The refreshed Zbox Nano XS now sports an AMD E2-1800 Accelerated Processing Unit (APU).
Zotac's Zbox Nano XS mini PCs are about as small as they come, measuring 4.17 inches x 4.17 inches x 1.46 inches, trumping even Intel's Next Unit of Computing (NUC) system, which measures 4.59 inches x 4.41 inches x 1.55 inches. Another difference between the two is that Zotac offers an AMD version (Nano XS AD13), which it just refreshed to take advantage of the Brazos 2.0 platform.
Sapphire's Edge HD4 mini PC is about the size of a paperback book.
After testing the mini PC waters with its Edge HD series, which is supposedly the "smallest fully featured PC in the world," Sapphire felt motivated to introduce a new, more powerful model. Sapphire's Edge HD4 retains the "stylish outline" of its predecessors, but offers better performance with an Intel Celeron 847 processor. The Celeron brand gives some users the heebie jeebies, but note that this is a dual-core part clocked at 1.1GHz with 2MB of L3 cache and built around Intel's last generation Sandy Bridge architecture. It won't run Crysis, sure, but it shouldn't trip over day-to-day computing chores, either.
New Pi Store serves up games and other toppings to Raspberry Pi owners.
Well here's a surprise. The Raspberry Pi Foundation, makers of the low cost Raspberry Pi Model A ($25) and Model B ($35) mini PCs, today announced the Pi Store. You'll find all kinds of different apps in the Pi Store, even games, all capable of running the credit card-sized systems that sell for peanuts. The founders say it's a great place for "total beginners" to dive in and enjoy the "Raspberry Pi experience."
Zotac's bread and butter is its line of Zbox mini PCs, one of which just got a little bit faster today. The Zbox AD06 gets a performance boost thanks to the addition of AMD's E2-1800 APU (Accelerated Processing Unit), which features integrated Radeon HD 7340 graphics. According to Zotac, the net result is 10 percent faster performance compared to the previous generation Zbox.
In yet even more itty bitty computing news, the Raspberry Pi crew has announced that they've overcome previous manufacturing difficulties and are now churning out their mini-PCs are the brisk rate of 4,000 a day. Whoop-dee-do, what does that mean for you? Simple: the shortage is over and the Raspberry Pi's various manufacturers are now taking general orders. Plus, you can order more than one now.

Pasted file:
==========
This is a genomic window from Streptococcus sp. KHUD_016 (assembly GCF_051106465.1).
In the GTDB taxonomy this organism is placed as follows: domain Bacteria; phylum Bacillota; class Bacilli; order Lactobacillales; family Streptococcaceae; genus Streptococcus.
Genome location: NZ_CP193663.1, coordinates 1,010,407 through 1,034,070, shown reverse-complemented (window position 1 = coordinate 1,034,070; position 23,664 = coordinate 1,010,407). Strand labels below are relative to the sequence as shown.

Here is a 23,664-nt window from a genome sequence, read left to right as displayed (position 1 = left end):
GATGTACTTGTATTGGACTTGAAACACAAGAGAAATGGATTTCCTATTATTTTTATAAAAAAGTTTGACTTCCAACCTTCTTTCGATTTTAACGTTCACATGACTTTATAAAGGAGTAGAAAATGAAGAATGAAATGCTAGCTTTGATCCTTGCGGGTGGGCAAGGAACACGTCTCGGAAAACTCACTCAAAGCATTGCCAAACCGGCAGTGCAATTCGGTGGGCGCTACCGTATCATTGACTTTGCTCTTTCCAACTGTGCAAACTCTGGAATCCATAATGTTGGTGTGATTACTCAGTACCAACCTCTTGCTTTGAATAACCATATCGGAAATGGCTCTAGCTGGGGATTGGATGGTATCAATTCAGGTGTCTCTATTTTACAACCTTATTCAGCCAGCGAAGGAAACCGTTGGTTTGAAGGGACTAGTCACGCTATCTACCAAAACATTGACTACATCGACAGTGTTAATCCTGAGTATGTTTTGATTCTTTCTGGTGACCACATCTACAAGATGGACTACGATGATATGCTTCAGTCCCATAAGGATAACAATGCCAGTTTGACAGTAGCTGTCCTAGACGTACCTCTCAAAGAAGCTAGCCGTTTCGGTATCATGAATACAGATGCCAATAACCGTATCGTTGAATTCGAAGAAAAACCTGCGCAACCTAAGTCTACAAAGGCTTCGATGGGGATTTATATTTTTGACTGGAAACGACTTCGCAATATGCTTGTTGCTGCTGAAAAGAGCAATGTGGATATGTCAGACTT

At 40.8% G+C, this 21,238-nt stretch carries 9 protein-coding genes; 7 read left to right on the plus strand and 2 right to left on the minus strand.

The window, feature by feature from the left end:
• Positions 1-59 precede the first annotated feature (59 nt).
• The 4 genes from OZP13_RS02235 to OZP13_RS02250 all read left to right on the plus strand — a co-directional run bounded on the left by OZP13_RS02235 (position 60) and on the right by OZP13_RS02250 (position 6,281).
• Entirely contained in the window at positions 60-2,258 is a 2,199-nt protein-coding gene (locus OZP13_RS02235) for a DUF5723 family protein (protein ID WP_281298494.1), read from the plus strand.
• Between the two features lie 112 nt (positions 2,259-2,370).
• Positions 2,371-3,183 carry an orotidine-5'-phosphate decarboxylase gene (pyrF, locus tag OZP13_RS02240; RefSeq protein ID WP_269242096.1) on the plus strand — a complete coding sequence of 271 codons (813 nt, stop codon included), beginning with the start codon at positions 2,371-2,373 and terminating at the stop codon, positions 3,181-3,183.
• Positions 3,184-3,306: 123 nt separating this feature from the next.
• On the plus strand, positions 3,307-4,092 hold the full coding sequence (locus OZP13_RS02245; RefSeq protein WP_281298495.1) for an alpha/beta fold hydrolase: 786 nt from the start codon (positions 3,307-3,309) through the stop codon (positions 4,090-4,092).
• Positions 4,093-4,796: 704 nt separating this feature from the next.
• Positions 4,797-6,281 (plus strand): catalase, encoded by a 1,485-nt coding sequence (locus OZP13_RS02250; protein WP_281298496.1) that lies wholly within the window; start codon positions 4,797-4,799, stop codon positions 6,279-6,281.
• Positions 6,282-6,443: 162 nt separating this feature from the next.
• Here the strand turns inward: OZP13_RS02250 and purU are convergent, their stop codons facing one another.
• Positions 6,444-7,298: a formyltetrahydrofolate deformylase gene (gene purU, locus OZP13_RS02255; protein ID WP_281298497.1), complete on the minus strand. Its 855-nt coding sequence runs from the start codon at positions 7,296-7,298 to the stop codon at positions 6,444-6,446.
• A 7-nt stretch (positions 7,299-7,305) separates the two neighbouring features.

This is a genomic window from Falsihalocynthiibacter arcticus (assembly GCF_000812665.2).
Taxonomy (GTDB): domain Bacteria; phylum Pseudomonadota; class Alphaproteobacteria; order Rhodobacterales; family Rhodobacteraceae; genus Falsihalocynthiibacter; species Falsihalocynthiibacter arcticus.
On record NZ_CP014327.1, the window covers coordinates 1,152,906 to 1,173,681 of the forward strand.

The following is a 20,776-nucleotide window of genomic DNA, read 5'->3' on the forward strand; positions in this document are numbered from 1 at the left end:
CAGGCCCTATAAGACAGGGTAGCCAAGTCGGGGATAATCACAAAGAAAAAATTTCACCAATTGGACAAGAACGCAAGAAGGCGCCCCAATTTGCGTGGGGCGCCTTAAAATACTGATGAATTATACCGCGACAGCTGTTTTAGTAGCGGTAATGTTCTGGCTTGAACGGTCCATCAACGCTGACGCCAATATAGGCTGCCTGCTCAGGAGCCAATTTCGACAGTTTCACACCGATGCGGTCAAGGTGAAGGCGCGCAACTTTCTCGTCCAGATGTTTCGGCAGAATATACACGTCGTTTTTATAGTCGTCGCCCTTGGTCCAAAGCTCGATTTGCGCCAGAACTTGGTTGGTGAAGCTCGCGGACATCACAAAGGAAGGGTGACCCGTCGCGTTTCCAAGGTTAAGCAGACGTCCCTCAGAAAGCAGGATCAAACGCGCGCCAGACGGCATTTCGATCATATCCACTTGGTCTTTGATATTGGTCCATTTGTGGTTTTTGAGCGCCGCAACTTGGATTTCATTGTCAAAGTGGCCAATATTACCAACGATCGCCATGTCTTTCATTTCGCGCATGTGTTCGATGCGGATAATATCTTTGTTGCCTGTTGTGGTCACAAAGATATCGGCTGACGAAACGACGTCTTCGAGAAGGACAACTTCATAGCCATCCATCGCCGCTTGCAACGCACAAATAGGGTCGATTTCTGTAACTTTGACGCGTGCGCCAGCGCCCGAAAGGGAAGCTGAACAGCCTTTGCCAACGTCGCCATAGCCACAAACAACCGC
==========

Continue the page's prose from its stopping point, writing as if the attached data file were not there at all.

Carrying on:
Giada, a Chinese manufacturer specializing in mini PCs, last week announced a “book-sized” mini PC called the i53, which is very similar to the last Giada product reviewed by us—the Giada i50—in that both look virtually identical and pack an Intel Core i processor. While it may be hard to distinguish between the Giada i50 and i53 at first glance, the two are actually quite different.
Raspberry Pi: it's a geek's low-cost dream for a basic HTPC, but due to the time difference between the U.S. and Britain I've yet to be able to get my hands on one in the brief windows that they've been available for. Sigh. So my hopes skyrocketed when VIA announced its Pi look-alike, the $50 APC 8750. And joy of joys, it went up for preorder today! …then promptly sold out in a matter of hours, before I was able to snap one up. Double sigh.
First at PAX East and then at the inaugural Intel Platinum Summit in London, a diminutive PC designed by Intel managed to get a lot of eyeballs back in April. Dubbed “Next Unit of Computing” by Intel, this small PC stood out due to both its small size and powerful entrails. At 4x4”, it lies somewhere between the Raspberry Pi and traditional mini-desktop PCs, but has just about enough space for powerful Ivy Bridge innards.
One of my earliest gaming memories involves trading illegal goods, hunting down pirates, mining asteroids and generally gallivanting around the galaxy as the intrepid Commander Jameson in the Amiga version of Elite. Unfortunately, the Amiga was killed off soon afterwards -- or so we thought. It turns out that the Amiga brand, kind of like Cthulu, was just biding its time. Commodore USA just announced it's releasing a new small form factor PC sporting the Amiga name, but packing a much, much bigger punch than its predecessor.
Zotac's ZBOX line of itty bitty mini-PCs must be doing well; new models have been popping up on what seems like a biweekly basis. Nothing changed at CeBIT! Zotac spent its time at the German tech conference showing off three new ZBOX mini-PCs announced earlier this week -- one standard-sized Sandy Bridge-sporting model, another ZBOX nano offering, and a third with a Blu-ray drive.